Is poker a game of skill or luck?
For regular players that's a no-brainer, but showing that skill wins out has proven surprisingly difficult for mathematicians. Now two studies that tapped the vast amounts of data available from online casinos have provided some of the best evidence yet that poker is skill-based. Many hope that the results will help to roll back laws and court decisions that consider poker gambling, and therefore illegal in certain contexts.
Most players insist that poker is predominantly skill.
"I depended solely on that skill for my food and rent," says Darse Billings, a former professional player who co-founded the Computer Poker Research Group at the University of Alberta in Edmonton, Canada.
In many jurisdictions, however, poker websites and organised games are heavily regulated or even banned under gambling laws, partly because chance is considered the dominant factor.
Previous attempts to quantify the relationship between skill and chance have involved building theoretical models or playing software bots against each other. However, Ingo Fiedler and Jan-Philipp Rock at the University of Hamburg's Institute of Law and Economics in Germany argue that these methods fail to reflect real games, and this may explain why some courts and lawmakers have yet to be swayed by them.
So over three months, the pair recorded the outcomes of 55,000 online players playing millions of hands of poker's most popular variant, "no-limit Texas hold 'em".
They reasoned that if skill dominated, this would eventually show itself over many hands, so they chose two factors to define this threshold.
Firstly, they measured how much each player's winnings and losses fluctuated: the higher this variance, the greater the role of chance. Secondly, they measured the average value of a player's winnings or losses: highly skilled or terrible players would do noticeably better or worse than would be expected by chance alone.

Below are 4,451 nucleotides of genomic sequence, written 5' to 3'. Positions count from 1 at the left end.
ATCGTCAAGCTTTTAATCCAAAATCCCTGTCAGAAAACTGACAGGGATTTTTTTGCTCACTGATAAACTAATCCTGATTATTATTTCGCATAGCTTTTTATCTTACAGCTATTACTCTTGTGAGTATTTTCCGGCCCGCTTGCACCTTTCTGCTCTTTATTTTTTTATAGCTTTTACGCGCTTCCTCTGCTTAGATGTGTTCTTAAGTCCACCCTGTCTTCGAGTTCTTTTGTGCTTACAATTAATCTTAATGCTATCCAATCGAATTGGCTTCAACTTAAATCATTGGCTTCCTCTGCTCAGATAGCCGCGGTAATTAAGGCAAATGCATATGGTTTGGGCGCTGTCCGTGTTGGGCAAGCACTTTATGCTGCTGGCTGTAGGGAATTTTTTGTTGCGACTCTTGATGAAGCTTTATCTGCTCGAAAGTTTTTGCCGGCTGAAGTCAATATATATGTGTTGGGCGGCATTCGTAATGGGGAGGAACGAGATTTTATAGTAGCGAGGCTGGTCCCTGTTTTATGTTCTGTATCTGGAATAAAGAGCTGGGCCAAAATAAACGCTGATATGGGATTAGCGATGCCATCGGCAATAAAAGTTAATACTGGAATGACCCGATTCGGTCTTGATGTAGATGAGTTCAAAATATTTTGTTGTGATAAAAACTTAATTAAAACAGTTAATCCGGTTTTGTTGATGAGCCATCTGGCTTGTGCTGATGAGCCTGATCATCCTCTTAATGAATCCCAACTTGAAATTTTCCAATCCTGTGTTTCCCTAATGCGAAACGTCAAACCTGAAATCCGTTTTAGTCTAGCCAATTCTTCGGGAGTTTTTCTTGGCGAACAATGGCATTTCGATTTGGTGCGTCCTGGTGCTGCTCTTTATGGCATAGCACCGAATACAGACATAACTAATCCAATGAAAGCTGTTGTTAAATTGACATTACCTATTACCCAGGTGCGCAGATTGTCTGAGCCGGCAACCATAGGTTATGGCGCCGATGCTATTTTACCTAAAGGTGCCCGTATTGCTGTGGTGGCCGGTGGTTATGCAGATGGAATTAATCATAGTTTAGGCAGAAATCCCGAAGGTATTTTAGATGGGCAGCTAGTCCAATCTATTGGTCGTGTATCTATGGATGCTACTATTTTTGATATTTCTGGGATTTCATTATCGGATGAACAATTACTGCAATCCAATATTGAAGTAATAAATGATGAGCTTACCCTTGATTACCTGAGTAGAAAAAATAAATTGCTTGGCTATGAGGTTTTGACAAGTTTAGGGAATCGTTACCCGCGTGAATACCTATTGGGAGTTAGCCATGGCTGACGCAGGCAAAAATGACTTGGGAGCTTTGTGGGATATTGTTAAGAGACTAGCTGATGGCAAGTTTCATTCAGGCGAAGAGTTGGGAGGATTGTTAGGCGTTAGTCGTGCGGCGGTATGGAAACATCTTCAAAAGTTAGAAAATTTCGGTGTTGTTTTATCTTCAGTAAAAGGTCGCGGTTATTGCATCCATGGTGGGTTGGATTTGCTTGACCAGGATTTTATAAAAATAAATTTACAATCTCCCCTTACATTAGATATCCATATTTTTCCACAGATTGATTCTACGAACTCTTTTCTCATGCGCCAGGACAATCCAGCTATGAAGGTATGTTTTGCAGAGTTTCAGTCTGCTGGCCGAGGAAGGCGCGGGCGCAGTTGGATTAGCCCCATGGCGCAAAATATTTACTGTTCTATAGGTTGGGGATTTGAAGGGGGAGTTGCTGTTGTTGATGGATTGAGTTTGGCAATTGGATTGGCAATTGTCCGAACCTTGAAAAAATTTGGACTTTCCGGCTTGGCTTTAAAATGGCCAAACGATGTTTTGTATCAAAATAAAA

Based on these factors, they found that the threshold at which the effects of skill start to dominate over chance is typically about 1000 hands, equivalent to about 33 hours of playing in person or 13 hours online, where the rate of play is brisker.
So although chance plays a role, they suggest that because most players easily play this many hands in a lifetime, poker is more a game of skill.
"Our results should have greater impact on the legislators than the results of other studies; they refer to reality," says Fiedler.
However, Sean McCulloch, a computer scientist at Ohio Wesleyan University in Delaware, says the results may fail to sway a judge or jury.
"If you want to use a mathematical argument as the basis for legislation or court decisions, it has to be easy to explain, easy to follow and intuitive," he says.
McCulloch used an alternative method to explore skill and chance in poker, also based on real games. Together with Paco Hope of the software consultancy Cigital of Washington DC, he looked at 103 million hands of Texas hold 'em played at the PokerStars online site and calculated how many were won as the result of a "showdown" - in which players win thanks to their cards beating their opponents' cards - versus those that were won because all the other players folded.